Materials can greatly increase your 3D printing budget. It's common to underestimate the amount of prints you'll make for a number of reasons. First, quite a bit of experimentation will be required to achieve a final satisfactory print. Additive manufacturing is a complex process involving many variables. Even if your digital design is optimal and you've tested it with simulation software, small inconsistencies in surface finish or materials can affect the final print. Also, unpredictable effects can always occur during the printing process.

Talk to the printer manufacturers about the extent of damage to their machine.

The other reason to underestimate your material costs is that you may find that 3D printing is useful for more applications than you first thought. It is not uncommon for companies to purchase a 3D printer for prototyping and then realize its benefits for end-use parts such as tools and fixtures, or even production parts.

Fortunately, the prices of industrial 3D printers are coming down as more companies enter the market. Keep in mind that price is not always a reflection of quality, so evaluate across a wide range of machines.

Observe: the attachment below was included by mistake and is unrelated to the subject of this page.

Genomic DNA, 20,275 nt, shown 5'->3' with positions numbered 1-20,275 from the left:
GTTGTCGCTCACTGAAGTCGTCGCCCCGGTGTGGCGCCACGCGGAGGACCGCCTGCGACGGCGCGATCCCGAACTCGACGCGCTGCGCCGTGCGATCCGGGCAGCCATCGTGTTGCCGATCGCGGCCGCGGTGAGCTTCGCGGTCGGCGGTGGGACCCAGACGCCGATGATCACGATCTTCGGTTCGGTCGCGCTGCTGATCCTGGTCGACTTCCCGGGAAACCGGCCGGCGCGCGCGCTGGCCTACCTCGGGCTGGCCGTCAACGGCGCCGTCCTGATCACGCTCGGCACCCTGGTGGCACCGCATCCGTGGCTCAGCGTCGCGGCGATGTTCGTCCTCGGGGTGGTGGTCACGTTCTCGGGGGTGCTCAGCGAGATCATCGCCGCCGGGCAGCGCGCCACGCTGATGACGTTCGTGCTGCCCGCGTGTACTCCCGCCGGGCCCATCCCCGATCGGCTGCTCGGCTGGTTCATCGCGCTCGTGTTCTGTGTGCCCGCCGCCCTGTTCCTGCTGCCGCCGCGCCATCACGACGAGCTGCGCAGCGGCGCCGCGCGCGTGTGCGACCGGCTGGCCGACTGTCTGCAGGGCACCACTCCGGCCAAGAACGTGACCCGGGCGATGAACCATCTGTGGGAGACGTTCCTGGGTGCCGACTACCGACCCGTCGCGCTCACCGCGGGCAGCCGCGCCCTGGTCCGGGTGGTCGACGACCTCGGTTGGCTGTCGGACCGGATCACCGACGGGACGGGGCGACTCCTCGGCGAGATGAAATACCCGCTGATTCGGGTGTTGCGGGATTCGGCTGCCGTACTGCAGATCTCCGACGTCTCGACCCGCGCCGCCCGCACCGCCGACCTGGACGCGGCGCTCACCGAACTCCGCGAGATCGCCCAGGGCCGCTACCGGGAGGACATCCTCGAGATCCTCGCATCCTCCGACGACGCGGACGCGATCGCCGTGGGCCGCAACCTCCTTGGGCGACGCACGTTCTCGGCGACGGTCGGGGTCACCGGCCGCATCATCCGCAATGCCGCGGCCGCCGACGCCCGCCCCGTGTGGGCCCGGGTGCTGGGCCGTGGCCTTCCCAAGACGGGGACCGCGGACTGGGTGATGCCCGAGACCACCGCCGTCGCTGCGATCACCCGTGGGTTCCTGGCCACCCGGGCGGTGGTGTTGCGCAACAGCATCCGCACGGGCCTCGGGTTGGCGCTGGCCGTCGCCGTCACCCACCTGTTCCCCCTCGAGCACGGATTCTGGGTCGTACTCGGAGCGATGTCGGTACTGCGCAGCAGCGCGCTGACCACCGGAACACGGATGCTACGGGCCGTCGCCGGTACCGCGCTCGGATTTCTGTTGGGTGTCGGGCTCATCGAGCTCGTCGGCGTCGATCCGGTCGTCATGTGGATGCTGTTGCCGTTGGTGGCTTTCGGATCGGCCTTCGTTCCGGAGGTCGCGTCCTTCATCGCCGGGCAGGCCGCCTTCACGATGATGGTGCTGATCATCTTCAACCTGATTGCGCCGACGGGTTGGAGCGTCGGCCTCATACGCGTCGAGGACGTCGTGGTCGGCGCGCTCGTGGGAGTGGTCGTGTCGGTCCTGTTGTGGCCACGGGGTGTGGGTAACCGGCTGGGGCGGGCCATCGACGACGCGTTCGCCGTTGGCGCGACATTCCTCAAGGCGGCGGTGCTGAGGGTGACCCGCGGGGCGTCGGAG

Step 6: Where to buy?

During your printer decision, you most likely worked directly with manufacturers. But at some point they can direct you to your local distributor who will be your point of contact for purchasing, installation, training, support, supplies, etc.

For larger machines, you may have a small selection of distributors, so it's important to know what to expect from them. For example:

  • What is their experience with the machine?
  • How long will you wait for the initial installation?
  • Do they offer training?
  • How quickly can they get someone to you for repairs?
  • Will they bundle other items with the printer (software, post-processing equipment, training) to offer a better deal?
  • In many cases, a printer manufacturer will have various distributors that specialize in a particular industry, such as higher education, dentistry or hospitals, that require special expertise.

If your company or government procurement agency requires multiple bids for major equipment, the printer manufacturer will invite several of its distributors to bid on the same bid. Although manufacturers give their distributors the same price, distributors may choose to reduce their profit margin or bundle other items or services to improve their offer.

In addition to financing, leasing instead of buying is also an option from many manufacturers today.